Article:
The poems in Matthew Dickman’s latest book, Wonderland (scheduled to be released by Norton in 2017), are an exploration of the factors, some familial, some deeply ingrained and social, which shape us as adults. How is it that out of a group of kids, all growing up together in the same rough neighborhood in Portland, OR, some grow up to be poets and others to be neo-Nazi skinheads? In our current political climate, when we can too easily define ourselves by our differences, Dickman reminds us that our art can be a way into finding our sameness—a way to rediscover our humanness.

“I think, as liberal white artists, we assume that we aren’t part of the troubling issues of this great lie of being white. We want to be the one white person that isn’t part of this infrastructure of racism that is in the United States, but the fact is that we are. You know, we’re deeply part of that. So, I’m just trying to stumble around and fall and explore the truth of what I’m really a part of and of who I am.” ~M. Dickman

“It seems like everyday now, anytime we make art, or really listen to someone else’s point of view, or empathize with the other, that it’s a fight against meanness,” says Dickman. And that seems to be his real goal—to fight against blind meanness, to remember that we were all kids once, and to recognize more similarities in our selves than differences. The following two poems, both entitled Wonderland, follow the life of a fictional character named Anton, a composite of many boys Dickman knew growing up. Dickman tracks Anton’s life, from that of a young boy playing He-Man with a stick in his front yard, to marching with his new family, other skinheads, down the street as a young adult. Dickman’s objective isn’t to point fingers or even to chastise, instead, he says, “I’m just trying to stumble around and fall and to explore the truth of what I’m really part of, and of who I really am.”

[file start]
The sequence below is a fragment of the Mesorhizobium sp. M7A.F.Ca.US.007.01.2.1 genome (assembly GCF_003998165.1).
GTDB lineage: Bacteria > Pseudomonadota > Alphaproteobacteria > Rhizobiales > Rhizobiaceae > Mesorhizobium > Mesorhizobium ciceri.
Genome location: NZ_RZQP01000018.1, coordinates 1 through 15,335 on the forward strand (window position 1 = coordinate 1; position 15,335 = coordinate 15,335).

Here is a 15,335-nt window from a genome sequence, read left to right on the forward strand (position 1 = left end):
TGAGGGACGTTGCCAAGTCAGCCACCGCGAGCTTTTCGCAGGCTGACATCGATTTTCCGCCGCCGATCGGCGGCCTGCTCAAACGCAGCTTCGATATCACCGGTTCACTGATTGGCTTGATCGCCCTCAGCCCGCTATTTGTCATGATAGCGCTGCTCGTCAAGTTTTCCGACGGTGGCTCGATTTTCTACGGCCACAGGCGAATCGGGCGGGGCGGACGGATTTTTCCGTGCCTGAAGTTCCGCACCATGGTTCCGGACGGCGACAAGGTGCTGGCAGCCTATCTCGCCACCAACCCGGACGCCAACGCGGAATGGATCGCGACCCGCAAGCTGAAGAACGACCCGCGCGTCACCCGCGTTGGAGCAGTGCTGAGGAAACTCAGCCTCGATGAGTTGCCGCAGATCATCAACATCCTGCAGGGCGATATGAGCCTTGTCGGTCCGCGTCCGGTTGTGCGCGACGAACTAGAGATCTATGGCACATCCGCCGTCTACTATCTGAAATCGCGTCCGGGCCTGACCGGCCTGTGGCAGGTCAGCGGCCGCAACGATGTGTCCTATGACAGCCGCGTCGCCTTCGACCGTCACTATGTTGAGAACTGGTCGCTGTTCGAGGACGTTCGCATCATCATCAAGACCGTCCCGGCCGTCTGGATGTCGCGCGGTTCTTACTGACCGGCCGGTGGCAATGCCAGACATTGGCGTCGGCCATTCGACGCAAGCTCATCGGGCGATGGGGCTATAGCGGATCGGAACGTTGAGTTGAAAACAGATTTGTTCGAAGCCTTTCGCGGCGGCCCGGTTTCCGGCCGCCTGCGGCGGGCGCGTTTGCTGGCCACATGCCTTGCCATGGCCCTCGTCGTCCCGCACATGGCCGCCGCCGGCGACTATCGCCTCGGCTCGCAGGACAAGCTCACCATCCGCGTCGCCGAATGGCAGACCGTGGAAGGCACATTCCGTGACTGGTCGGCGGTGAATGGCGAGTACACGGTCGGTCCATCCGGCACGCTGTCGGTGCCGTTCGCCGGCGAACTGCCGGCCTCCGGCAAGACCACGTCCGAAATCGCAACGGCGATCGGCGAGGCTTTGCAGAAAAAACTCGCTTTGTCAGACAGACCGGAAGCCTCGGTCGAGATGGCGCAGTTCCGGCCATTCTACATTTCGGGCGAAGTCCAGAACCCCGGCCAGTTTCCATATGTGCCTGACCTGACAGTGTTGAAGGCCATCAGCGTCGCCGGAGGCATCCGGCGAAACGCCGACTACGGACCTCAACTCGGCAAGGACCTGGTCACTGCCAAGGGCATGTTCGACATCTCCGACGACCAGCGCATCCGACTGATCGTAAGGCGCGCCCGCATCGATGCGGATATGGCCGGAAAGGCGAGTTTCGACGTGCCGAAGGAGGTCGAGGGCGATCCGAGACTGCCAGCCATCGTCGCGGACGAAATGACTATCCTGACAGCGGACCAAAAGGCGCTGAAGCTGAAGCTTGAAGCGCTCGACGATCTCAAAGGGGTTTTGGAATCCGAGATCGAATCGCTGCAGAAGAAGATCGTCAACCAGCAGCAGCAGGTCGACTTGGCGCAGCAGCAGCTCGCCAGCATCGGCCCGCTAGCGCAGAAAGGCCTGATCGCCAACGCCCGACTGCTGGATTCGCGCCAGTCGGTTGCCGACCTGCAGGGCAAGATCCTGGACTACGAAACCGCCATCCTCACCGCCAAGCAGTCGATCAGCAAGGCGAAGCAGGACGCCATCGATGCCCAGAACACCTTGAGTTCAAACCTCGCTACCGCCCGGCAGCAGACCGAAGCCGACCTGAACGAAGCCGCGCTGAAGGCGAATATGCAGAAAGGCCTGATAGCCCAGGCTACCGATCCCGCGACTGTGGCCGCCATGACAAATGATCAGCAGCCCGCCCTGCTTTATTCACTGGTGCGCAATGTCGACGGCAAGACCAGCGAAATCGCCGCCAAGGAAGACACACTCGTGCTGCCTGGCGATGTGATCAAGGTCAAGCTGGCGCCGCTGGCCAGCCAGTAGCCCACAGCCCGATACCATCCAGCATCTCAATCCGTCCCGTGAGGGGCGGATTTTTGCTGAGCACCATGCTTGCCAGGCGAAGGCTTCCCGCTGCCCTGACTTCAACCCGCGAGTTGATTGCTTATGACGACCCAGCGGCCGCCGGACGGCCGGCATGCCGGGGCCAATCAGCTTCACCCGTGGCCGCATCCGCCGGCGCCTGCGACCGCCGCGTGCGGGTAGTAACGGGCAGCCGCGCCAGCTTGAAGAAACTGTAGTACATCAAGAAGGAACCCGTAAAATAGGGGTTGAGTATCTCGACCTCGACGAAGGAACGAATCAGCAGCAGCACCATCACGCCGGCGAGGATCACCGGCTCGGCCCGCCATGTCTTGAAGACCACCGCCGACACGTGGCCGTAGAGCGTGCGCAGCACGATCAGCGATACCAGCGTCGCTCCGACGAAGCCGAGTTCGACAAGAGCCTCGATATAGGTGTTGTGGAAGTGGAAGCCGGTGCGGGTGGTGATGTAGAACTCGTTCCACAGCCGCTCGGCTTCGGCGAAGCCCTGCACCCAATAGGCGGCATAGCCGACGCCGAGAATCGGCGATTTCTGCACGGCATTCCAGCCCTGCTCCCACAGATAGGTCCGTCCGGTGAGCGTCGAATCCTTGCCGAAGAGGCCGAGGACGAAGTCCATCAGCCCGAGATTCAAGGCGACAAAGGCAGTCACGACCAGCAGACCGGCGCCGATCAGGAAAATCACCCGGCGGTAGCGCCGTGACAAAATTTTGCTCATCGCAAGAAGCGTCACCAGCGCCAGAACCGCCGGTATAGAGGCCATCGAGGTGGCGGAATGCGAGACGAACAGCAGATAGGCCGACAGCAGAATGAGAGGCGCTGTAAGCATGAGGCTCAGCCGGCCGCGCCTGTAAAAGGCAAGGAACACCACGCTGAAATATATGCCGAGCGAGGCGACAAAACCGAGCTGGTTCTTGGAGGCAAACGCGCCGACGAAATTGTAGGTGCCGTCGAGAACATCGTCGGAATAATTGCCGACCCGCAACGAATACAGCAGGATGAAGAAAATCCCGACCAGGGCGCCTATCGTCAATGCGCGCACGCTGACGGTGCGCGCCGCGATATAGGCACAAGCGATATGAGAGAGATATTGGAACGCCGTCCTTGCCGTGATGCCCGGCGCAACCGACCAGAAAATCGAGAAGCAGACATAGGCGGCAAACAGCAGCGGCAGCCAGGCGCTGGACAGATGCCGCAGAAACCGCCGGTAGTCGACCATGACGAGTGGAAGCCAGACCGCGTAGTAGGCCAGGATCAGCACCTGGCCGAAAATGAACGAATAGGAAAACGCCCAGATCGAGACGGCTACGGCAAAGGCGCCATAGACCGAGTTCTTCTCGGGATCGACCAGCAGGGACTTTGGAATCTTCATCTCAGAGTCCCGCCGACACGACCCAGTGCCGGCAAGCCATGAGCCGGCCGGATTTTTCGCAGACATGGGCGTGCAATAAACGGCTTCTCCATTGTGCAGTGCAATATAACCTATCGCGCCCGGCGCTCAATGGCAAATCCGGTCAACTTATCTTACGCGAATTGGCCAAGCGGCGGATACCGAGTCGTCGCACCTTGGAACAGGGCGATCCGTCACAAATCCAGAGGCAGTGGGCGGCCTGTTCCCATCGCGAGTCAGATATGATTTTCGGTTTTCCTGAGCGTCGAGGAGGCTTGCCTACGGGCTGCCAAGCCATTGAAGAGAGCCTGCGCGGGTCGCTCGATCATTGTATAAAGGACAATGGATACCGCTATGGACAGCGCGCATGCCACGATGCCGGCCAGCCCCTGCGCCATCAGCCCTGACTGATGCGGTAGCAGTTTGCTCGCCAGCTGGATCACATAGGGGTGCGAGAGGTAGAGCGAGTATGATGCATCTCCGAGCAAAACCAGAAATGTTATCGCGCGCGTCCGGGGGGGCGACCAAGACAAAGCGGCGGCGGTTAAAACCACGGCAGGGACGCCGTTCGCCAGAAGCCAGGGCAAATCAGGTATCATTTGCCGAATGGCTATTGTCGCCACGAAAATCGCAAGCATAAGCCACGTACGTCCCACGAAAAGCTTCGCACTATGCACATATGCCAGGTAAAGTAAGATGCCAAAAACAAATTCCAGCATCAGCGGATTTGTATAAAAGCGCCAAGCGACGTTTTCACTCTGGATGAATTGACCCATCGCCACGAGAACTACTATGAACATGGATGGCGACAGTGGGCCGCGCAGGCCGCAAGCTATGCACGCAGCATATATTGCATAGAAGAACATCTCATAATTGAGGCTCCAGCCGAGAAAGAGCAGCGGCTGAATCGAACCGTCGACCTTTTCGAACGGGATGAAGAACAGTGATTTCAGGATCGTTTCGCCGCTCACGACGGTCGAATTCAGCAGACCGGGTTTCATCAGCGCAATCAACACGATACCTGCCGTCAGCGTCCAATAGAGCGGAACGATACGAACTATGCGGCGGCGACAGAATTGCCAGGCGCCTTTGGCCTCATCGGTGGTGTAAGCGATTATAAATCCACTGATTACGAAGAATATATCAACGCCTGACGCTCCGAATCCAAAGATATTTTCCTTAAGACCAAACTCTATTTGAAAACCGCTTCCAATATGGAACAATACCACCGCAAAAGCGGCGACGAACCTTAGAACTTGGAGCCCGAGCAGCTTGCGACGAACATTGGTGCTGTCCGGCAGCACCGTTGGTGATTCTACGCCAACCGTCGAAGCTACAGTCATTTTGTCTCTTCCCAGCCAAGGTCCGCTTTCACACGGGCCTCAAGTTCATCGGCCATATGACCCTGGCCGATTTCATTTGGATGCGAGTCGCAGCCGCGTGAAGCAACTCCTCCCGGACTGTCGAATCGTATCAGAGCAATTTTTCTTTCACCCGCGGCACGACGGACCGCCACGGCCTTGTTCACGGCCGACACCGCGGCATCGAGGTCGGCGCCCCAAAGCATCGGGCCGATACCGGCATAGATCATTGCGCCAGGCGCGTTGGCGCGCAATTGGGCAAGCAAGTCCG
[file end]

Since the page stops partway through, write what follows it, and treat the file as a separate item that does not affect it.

Matthew Dickman is the author of All-American Poem (American Poetry Review/ Copper Canyon Press, 2008), 50 American Plays (co-written with his twin brother Michael Dickman, Copper Canyon Press, 2012), and Mayakovsky’s Revolver (W.W. Norton & Co, 2012). His poems have appeared in McSweeny’s, Ploughshares, The Believer, The London Review of Books, Narrative Magazine, Esquire Magazine and The New Yorker among others. He is a 2015 Guggenheim recipient. Matthew Dickman is the Poetry Editor of Tin House Magazine. He lives in Portland, Oregon.